Will Guidara in New York City and founding member of the Independent Restaurant Coalition has been raising the profile of the plight of independent restaurants in high profile appointments this week, including a meeting with US President Trump.
During a roundtable meeting at the White House on Monday, Guidara was one of a group of assembled restaurant executives and industry leaders, including Thomas Keller, pushing Trump to make changes to the $660 billion small-business aid program (Paycheck Protection Program). The aid program was originally enacted amid the coronavirus pandemic and designed to help small businesses to get back up and running again and rehire workers.
Speaking on behalf of the Independent Restaurant Coalition, representing 500,000 independent restaurants across America and the 11 million people working in them, Guidara highlighted the vulnerability of independent restaurants as well as endorsing the plan to make key changes to the PPP including more time to spend the money from their loans in rehiring employees.
Addressing the president Guidara said “We are more vulnerable than a lot of other industries in America. PPP is important, and the changes that have already been talked about are very important. And if those changes are made, I think that will be the thing that allows our restaurants to reopen. That said, we need something more than that, that is specific to independent restaurants, in order for our restaurants to stay open.”
The PPP promises business owners loan forgiveness if they retain or rehire workers they let go when the coronavirus pandemic forced businesses to temporarily close their doors in an effort to slow the spread, in an industry in which Guidara reminded, "one out of four people who filed for unemployment were restaurant people. One out of four. That’s just insane."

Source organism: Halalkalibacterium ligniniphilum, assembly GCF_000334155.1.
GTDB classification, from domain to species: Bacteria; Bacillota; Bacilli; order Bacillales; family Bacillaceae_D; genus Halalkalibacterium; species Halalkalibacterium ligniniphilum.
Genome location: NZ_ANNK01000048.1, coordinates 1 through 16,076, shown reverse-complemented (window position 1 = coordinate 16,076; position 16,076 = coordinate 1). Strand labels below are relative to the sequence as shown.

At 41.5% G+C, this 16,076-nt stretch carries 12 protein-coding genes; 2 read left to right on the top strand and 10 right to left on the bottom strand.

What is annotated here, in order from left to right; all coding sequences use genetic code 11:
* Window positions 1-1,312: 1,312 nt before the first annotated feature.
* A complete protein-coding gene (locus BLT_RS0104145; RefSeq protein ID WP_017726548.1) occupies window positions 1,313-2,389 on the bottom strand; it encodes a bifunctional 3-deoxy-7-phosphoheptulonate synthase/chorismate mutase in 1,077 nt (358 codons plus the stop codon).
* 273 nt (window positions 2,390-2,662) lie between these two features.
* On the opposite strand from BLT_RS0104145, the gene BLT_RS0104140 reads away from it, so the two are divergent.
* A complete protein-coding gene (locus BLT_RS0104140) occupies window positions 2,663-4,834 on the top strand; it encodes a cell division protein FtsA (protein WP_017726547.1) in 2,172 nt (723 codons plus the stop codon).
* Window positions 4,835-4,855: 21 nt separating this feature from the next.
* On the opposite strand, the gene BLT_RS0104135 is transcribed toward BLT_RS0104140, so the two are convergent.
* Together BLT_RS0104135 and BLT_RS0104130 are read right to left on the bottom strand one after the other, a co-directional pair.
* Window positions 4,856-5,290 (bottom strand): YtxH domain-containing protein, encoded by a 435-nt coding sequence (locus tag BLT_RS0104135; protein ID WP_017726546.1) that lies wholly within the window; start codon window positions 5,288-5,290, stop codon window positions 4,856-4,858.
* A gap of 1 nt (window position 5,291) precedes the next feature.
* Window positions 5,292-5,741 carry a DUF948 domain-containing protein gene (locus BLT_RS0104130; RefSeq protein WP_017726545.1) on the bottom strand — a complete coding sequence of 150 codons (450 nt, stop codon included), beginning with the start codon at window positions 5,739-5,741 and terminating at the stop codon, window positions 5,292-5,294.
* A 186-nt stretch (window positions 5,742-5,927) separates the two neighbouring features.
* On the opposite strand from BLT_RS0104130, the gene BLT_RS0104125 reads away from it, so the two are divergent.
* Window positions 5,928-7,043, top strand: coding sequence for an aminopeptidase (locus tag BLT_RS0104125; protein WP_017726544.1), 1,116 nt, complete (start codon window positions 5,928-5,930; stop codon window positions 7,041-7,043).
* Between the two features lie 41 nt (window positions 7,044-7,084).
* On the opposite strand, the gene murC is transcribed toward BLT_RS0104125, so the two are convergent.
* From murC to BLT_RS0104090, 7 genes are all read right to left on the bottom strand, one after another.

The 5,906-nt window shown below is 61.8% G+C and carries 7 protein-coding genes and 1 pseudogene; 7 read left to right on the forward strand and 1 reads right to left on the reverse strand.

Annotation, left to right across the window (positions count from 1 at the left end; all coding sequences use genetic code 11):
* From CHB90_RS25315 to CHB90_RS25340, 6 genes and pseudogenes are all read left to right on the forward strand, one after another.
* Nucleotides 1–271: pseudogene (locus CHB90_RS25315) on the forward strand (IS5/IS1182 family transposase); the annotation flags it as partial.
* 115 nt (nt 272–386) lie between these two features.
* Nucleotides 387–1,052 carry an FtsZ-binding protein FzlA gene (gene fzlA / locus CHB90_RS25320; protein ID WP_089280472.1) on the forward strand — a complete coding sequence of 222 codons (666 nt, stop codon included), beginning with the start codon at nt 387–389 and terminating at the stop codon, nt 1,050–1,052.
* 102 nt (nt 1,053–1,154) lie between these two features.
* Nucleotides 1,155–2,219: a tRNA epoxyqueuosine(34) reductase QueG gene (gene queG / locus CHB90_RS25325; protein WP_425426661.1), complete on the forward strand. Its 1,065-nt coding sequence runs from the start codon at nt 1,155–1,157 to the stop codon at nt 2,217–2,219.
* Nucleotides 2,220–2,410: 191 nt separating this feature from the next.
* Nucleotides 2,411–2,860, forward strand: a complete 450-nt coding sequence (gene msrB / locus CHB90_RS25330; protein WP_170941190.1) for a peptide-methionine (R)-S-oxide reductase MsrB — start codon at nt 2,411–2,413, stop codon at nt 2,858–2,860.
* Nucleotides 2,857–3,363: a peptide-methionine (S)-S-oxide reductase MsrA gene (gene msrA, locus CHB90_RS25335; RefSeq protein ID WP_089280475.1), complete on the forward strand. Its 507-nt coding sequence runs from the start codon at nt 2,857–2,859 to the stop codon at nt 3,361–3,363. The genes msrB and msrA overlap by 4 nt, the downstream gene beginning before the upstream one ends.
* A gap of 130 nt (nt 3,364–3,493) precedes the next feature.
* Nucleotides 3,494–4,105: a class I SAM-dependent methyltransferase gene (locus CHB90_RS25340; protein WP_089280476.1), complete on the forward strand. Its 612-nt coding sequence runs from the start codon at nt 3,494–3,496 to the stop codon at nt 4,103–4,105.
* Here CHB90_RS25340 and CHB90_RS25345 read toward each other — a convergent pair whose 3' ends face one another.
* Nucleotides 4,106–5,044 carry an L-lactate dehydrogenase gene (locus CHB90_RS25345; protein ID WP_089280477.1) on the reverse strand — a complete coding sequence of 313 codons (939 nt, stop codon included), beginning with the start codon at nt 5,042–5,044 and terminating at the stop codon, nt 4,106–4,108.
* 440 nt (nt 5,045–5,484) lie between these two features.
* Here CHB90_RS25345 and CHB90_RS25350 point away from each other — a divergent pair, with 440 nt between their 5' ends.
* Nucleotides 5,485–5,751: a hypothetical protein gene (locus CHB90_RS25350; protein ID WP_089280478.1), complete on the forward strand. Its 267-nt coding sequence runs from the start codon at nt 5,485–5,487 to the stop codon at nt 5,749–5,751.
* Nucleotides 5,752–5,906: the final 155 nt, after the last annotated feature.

Guidara also stressed the case for fighting for the cultural fabric created by independent restaurants in cities and towns "from the mom and pops, your local diner, the pizza place, the pasta joint and the three-Michelin star restaurant and honestly, everything in between" and the importance of their role in the nation.
The following day, he appeared on "America's Newsroom" and commented on Trump's extraordinary receptiveness to the points raised during the roundtable while highlighting the plight of the industry once more, “we are in a really tough spot and we need support to get back on track.”
For the loans to be forgiven, companies must spend 75 percent on payroll within eight weeks of receiving the money. The other 25 percent can go to rent, utilities and mortgage payments. And with the clock ticking, and restaurants not yet sure if they can re-hire all their staff, time is running out.
“We’re asking to have 24 weeks to spend the money, not eight weeks,” Guidara said, stressing that “restaurants are different than a lot of other businesses that are participating in that program”.